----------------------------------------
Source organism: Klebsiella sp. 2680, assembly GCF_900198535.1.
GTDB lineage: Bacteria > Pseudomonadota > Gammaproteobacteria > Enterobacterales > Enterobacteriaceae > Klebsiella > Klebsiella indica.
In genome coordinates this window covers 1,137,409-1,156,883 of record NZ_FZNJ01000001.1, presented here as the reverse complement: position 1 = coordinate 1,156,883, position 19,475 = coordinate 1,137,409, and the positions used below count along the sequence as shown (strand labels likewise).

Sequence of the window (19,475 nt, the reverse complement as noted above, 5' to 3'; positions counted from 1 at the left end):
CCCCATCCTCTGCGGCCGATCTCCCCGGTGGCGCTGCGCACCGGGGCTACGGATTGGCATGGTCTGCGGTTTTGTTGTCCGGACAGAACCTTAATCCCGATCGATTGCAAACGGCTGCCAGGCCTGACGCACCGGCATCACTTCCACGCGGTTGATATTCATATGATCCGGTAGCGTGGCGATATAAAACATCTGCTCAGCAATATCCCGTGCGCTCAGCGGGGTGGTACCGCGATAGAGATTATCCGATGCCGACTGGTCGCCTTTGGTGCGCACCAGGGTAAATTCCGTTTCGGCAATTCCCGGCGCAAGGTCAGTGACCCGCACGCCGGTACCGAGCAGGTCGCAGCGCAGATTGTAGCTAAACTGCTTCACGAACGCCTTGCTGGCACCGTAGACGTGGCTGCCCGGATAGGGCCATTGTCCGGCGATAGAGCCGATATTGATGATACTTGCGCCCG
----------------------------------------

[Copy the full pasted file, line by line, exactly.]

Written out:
Source organism: Klebsiella sp. 2680, assembly GCF_900198535.1.
GTDB lineage: Bacteria > Pseudomonadota > Gammaproteobacteria > Enterobacterales > Enterobacteriaceae > Klebsiella > Klebsiella indica.
In genome coordinates this window covers 1,137,409-1,156,883 of record NZ_FZNJ01000001.1, presented here as the reverse complement: position 1 = coordinate 1,156,883, position 19,475 = coordinate 1,137,409, and the positions used below count along the sequence as shown (strand labels likewise).

Sequence of the window (19,475 nt, the reverse complement as noted above, 5' to 3'; positions counted from 1 at the left end):
CCCCATCCTCTGCGGCCGATCTCCCCGGTGGCGCTGCGCACCGGGGCTACGGATTGGCATGGTCTGCGGTTTTGTTGTCCGGACAGAACCTTAATCCCGATCGATTGCAAACGGCTGCCAGGCCTGACGCACCGGCATCACTTCCACGCGGTTGATATTCATATGATCCGGTAGCGTGGCGATATAAAACATCTGCTCAGCAATATCCCGTGCGCTCAGCGGGGTGGTACCGCGATAGAGATTATCCGATGCCGACTGGTCGCCTTTGGTGCGCACCAGGGTAAATTCCGTTTCGGCAATTCCCGGCGCAAGGTCAGTGACCCGCACGCCGGTACCGAGCAGGTCGCAGCGCAGATTGTAGCTAAACTGCTTCACGAACGCCTTGCTGGCACCGTAGACGTGGCTGCCCGGATAGGGCCATTGTCCGGCGATAGAGCCGATATTGATGATACTTGCGCCCG